“Well they’re not democracies, are they Dad?” said Subjudice in a misguided attempt to cheer up her father, who had just read about the latest legal merger and was very down about the whole thing. “I mean, they can do whatever they want, can’t they? If they want you all to move to Outer Mongolia tomorrow you’ll probably have to, won’t you? So a few more bods on the payroll shouldn’t make a difference. Actually, they’re probably oligarchies. Like Russia. You know, from oligos, rule by the few?”The Lawyer looked at her for a full minute before replying. I think he was weighing up whether he would have to go to Outer Mongolia but realised he just didn’t know enough about employment law to argue the toss. Either that or he was wondering just how much that private Greek tuition had cost us. However, Subjudice failed to look subdued.
“Let me put it in language even you’ll understand,” he said. “Imagine you’re on Big Brother, and it’s day 82 or whatever, and you’ve got your game plan all sorted out – partner by age 30, head of department by 35, equity by 40 – and suddenly the door opens and out of nowhere they introduce a new housemate. Or five new housemates. Or 550. Now you’ve got to claw your way over to get back to where you were before they decided to add an extra four names to the letterhead.”
“Yes, I personally think it’s a plot by the manufacturers of headed stationery to keep themselves in business,” I said, even though I knew no one was listening. “It’s like a conspiracy novel. Did you know there’s a top-secret equation that says you can’t get more than eight names on one legal firm’s compliment slips without the reader’s head exploding?”The Lawyer carried on regardless. “Or imagine if Big Brother said it was going to open up the voting to a whole new section of the population – a smug, sneering, metropolitan section of the population that thinks lawyers who live anywhere but Hampstead are just a bunch of thick oiks. You’d be lucky to last to day 83, wouldn’t you?””You’re a bit twitchy, aren’t you?” asked Deminimus. “I can’t believe anyone wants to merge with your little outfit.”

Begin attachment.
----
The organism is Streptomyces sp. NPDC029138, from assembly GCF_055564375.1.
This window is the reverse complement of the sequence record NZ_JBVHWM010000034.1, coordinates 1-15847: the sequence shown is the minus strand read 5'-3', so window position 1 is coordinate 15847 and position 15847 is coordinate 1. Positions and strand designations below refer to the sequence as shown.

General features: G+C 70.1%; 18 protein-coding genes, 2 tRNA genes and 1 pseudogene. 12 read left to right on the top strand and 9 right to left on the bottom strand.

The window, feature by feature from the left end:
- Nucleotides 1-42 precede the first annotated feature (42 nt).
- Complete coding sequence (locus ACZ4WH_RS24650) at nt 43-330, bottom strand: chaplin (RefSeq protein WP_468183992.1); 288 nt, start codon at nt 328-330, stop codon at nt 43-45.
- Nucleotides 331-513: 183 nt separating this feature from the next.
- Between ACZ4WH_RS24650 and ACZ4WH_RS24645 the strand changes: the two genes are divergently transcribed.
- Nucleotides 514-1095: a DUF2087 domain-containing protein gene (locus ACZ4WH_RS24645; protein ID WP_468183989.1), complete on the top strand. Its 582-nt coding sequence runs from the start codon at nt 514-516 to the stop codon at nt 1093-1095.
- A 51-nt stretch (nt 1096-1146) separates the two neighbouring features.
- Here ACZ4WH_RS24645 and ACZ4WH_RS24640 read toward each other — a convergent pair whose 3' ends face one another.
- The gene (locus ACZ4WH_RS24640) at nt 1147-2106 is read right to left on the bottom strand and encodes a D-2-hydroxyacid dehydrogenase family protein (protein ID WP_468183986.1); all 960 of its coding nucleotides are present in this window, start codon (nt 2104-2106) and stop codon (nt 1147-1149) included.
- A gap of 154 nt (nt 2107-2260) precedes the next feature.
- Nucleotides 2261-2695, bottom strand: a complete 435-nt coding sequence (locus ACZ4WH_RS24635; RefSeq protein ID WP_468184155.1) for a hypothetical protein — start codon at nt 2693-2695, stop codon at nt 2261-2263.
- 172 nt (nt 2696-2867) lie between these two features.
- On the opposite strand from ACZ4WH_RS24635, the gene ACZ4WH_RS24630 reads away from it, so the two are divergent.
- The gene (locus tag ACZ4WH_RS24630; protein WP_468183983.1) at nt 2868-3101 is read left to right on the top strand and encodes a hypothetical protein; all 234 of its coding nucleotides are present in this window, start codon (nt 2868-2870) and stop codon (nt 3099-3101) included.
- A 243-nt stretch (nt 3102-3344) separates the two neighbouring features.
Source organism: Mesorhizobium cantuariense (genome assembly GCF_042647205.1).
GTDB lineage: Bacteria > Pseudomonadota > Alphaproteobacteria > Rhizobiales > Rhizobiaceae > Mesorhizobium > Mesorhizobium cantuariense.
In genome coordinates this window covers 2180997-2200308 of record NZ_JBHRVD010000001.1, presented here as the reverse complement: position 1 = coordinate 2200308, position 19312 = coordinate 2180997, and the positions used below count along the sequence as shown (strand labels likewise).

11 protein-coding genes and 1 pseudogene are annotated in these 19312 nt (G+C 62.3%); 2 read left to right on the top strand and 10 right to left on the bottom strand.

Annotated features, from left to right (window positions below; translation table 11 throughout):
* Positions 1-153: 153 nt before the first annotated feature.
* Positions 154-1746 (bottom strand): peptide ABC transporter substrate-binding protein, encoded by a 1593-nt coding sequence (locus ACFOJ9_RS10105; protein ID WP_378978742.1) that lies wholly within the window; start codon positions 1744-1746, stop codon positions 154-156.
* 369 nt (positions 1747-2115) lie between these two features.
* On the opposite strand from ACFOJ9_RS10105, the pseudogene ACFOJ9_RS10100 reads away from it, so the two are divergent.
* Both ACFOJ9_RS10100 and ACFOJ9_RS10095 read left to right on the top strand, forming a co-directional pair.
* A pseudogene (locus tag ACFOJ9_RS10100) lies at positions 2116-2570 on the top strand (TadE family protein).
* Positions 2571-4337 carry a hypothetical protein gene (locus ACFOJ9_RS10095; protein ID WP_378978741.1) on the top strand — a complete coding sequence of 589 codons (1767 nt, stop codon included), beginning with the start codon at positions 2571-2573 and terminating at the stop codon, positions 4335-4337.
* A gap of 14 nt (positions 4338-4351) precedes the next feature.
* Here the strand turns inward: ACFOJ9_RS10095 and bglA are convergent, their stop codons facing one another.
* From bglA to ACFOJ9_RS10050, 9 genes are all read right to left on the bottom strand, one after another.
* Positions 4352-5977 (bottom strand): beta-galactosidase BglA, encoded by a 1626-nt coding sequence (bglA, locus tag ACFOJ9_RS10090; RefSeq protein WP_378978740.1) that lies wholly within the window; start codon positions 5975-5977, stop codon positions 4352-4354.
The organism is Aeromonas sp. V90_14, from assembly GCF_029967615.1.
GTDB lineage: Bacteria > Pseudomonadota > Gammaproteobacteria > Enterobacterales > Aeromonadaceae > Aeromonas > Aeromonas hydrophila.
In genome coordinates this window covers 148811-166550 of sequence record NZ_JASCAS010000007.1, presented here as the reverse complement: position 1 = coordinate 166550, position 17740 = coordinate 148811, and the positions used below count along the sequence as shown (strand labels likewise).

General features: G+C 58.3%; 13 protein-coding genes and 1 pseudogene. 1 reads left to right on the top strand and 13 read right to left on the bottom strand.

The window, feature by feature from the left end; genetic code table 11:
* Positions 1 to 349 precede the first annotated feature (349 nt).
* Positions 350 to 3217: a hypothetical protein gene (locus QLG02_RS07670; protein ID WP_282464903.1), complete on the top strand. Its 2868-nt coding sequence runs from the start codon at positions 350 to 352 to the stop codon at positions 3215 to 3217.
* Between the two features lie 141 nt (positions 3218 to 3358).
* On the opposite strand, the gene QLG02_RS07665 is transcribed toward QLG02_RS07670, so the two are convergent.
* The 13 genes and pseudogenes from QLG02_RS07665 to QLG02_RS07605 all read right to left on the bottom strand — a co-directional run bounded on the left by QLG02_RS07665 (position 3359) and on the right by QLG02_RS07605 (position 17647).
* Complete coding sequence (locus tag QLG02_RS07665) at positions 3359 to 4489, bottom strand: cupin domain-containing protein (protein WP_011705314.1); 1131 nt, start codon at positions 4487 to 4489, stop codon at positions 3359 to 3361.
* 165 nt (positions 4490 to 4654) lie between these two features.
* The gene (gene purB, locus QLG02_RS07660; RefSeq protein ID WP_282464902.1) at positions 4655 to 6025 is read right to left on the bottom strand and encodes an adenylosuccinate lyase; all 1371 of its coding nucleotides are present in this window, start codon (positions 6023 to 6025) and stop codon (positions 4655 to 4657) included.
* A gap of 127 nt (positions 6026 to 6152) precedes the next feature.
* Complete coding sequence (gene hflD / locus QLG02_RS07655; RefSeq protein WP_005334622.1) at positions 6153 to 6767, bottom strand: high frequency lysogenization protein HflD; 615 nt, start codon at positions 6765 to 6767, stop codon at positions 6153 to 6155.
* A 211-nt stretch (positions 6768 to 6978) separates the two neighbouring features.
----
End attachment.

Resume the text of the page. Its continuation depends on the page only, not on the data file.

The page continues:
“It’s the winds of change,” said the Lawyer in a spooky voice. “Everyone’s at it. All the little firms suddenly fancy themselves as full-service providers, or they’re not paying attention and they get swallowed up by a big, greedy vulture. All those lazy sods at the top think they can hike up the figures simply by acquiring a whole load of new work or a fat client, or they just want to get back up to strength after a mass defection and they don’t give a toss about the rest of us. What about organic growth? Why is law going mad for mergers when everyone else is backing off them? What about good, old-fashioned risk aversion?”He collapsed at the kitchen table and called weakly for a cup of tea. “Well, I think it’s time you bucked the trend, Dad,” said Subjudice. “That’s what all the best entrepreneurs do. Jump ship from these big, bloated firms and set up a consultancy. Keep it mean, lean and panther-like. You could call yourself Monos – that means alone. Or Atomos – Undivided!”I stared in admiration. Those lessons really paid off, didn’t they?”And Mum could be your secretary!”Alas, no private tuition in the world can stop a teenager from talking absolute rubbish.